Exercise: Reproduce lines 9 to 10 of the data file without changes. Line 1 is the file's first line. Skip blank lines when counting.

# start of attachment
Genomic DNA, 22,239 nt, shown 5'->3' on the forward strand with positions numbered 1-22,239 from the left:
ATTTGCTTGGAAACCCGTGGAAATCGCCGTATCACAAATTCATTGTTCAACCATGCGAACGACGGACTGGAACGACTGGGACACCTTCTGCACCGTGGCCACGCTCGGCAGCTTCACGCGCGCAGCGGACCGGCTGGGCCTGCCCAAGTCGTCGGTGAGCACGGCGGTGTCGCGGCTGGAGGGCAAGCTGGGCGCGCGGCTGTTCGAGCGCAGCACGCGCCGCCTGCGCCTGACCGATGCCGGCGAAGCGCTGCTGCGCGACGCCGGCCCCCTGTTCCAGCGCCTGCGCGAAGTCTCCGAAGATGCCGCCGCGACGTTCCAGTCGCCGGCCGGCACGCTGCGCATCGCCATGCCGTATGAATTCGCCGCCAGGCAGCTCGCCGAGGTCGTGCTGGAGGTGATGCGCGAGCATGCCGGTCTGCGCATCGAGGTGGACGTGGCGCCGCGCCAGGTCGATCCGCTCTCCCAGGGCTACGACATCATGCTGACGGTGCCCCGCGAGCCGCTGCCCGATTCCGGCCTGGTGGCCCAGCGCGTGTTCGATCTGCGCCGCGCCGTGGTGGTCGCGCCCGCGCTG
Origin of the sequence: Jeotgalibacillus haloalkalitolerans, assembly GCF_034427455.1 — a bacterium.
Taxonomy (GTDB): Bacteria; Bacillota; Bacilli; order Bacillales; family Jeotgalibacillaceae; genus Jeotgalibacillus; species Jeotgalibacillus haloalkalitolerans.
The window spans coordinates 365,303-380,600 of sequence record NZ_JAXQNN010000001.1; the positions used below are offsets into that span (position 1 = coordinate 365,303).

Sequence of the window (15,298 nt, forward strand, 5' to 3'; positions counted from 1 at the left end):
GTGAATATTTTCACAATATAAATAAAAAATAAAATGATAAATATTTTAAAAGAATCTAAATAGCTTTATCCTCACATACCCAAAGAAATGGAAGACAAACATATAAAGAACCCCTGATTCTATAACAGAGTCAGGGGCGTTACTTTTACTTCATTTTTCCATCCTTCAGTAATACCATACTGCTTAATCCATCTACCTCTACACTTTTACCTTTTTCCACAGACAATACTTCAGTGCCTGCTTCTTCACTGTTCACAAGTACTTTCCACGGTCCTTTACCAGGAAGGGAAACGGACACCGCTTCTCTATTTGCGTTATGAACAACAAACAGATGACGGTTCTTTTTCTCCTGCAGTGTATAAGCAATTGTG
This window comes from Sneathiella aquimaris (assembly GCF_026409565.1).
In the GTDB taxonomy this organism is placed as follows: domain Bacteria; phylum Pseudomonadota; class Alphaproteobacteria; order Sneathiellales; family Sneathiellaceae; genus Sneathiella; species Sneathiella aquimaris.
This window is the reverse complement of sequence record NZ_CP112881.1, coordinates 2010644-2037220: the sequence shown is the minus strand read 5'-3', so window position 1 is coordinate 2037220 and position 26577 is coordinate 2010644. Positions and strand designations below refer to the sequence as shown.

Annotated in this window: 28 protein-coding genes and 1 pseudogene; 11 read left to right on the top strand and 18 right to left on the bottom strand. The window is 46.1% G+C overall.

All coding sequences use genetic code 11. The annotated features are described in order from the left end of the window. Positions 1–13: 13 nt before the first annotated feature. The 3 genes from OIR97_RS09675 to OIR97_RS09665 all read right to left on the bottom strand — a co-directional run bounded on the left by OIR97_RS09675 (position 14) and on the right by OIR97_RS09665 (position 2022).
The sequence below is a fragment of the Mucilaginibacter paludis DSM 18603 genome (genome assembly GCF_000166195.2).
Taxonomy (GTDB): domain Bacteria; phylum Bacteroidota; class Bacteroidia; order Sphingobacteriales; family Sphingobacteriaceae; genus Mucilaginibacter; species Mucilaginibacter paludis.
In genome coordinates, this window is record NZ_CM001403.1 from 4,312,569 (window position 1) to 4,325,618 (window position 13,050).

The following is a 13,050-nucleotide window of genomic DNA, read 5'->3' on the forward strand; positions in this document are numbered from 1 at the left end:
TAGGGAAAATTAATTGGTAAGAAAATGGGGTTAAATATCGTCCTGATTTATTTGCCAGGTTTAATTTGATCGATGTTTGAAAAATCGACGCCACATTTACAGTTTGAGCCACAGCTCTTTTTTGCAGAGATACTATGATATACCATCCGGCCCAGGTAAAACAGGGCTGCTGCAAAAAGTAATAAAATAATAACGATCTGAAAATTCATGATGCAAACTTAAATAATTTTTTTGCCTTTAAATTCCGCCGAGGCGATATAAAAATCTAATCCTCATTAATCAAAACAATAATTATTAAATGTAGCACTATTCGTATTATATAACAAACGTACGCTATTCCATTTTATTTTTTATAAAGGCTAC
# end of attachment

In the GTDB taxonomy this organism is placed as follows: domain Bacteria; phylum Pseudomonadota; class Alphaproteobacteria; order Sneathiellales; family Sneathiellaceae; genus Sneathiella; species Sneathiella aquimaris.
This window is the reverse complement of sequence record NZ_CP112881.1, coordinates 2010644-2037220: the sequence shown is the minus strand read 5'-3', so window position 1 is coordinate 2037220 and position 26577 is coordinate 2010644. Positions and strand designations below refer to the sequence as shown.